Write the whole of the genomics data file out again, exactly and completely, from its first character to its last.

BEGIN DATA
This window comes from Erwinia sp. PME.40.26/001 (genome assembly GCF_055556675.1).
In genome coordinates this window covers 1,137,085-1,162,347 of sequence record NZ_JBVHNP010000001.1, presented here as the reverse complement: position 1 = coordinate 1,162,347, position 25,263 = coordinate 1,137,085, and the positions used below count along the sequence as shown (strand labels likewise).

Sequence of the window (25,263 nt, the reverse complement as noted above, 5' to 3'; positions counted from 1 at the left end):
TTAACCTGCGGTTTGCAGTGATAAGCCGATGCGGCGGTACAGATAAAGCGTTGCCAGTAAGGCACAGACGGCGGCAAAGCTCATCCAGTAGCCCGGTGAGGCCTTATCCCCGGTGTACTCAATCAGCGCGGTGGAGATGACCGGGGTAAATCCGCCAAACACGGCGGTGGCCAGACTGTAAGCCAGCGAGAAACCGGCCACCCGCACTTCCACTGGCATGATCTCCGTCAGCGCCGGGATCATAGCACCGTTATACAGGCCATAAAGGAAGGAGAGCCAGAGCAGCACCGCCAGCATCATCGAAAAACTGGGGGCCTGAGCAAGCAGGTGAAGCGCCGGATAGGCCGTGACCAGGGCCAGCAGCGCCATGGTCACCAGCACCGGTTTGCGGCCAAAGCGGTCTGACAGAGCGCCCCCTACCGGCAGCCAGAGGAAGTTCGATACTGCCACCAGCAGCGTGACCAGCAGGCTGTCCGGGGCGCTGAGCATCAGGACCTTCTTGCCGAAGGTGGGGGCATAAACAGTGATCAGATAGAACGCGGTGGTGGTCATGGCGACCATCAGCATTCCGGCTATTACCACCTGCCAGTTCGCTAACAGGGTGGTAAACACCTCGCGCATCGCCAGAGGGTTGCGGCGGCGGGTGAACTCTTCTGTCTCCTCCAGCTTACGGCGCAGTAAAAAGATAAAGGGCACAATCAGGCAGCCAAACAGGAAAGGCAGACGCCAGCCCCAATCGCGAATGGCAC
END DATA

This window comes from Erwinia sp. PME.40.26/001 (genome assembly GCF_055556675.1).
In genome coordinates this window covers 1,137,085-1,162,347 of sequence record NZ_JBVHNP010000001.1, presented here as the reverse complement: position 1 = coordinate 1,162,347, position 25,263 = coordinate 1,137,085, and the positions used below count along the sequence as shown (strand labels likewise).

Sequence of the window (25,263 nt, the reverse complement as noted above, 5' to 3'; positions counted from 1 at the left end):
TTAACCTGCGGTTTGCAGTGATAAGCCGATGCGGCGGTACAGATAAAGCGTTGCCAGTAAGGCACAGACGGCGGCAAAGCTCATCCAGTAGCCCGGTGAGGCCTTATCCCCGGTGTACTCAATCAGCGCGGTGGAGATGACCGGGGTAAATCCGCCAAACACGGCGGTGGCCAGACTGTAAGCCAGCGAGAAACCGGCCACCCGCACTTCCACTGGCATGATCTCCGTCAGCGCCGGGATCATAGCACCGTTATACAGGCCATAAAGGAAGGAGAGCCAGAGCAGCACCGCCAGCATCATCGAAAAACTGGGGGCCTGAGCAAGCAGGTGAAGCGCCGGATAGGCCGTGACCAGGGCCAGCAGCGCCATGGTCACCAGCACCGGTTTGCGGCCAAAGCGGTCTGACAGAGCGCCCCCTACCGGCAGCCAGAGGAAGTTCGATACTGCCACCAGCAGCGTGACCAGCAGGCTGTCCGGGGCGCTGAGCATCAGGACCTTCTTGCCGAAGGTGGGGGCATAAACAGTGATCAGATAGAACGCGGTGGTGGTCATGGCGACCATCAGCATTCCGGCTATTACCACCTGCCAGTTCGCTAACAGGGTGGTAAACACCTCGCGCATCGCCAGAGGGTTGCGGCGGCGGGTGAACTCTTCTGTCTCCTCCAGCTTACGGCGCAGTAAAAAGATAAAGGGCACAATCAGGCAGCCAAACAGGAAAGGCAGACGCCAGCCCCAATCGCGAATGGCAC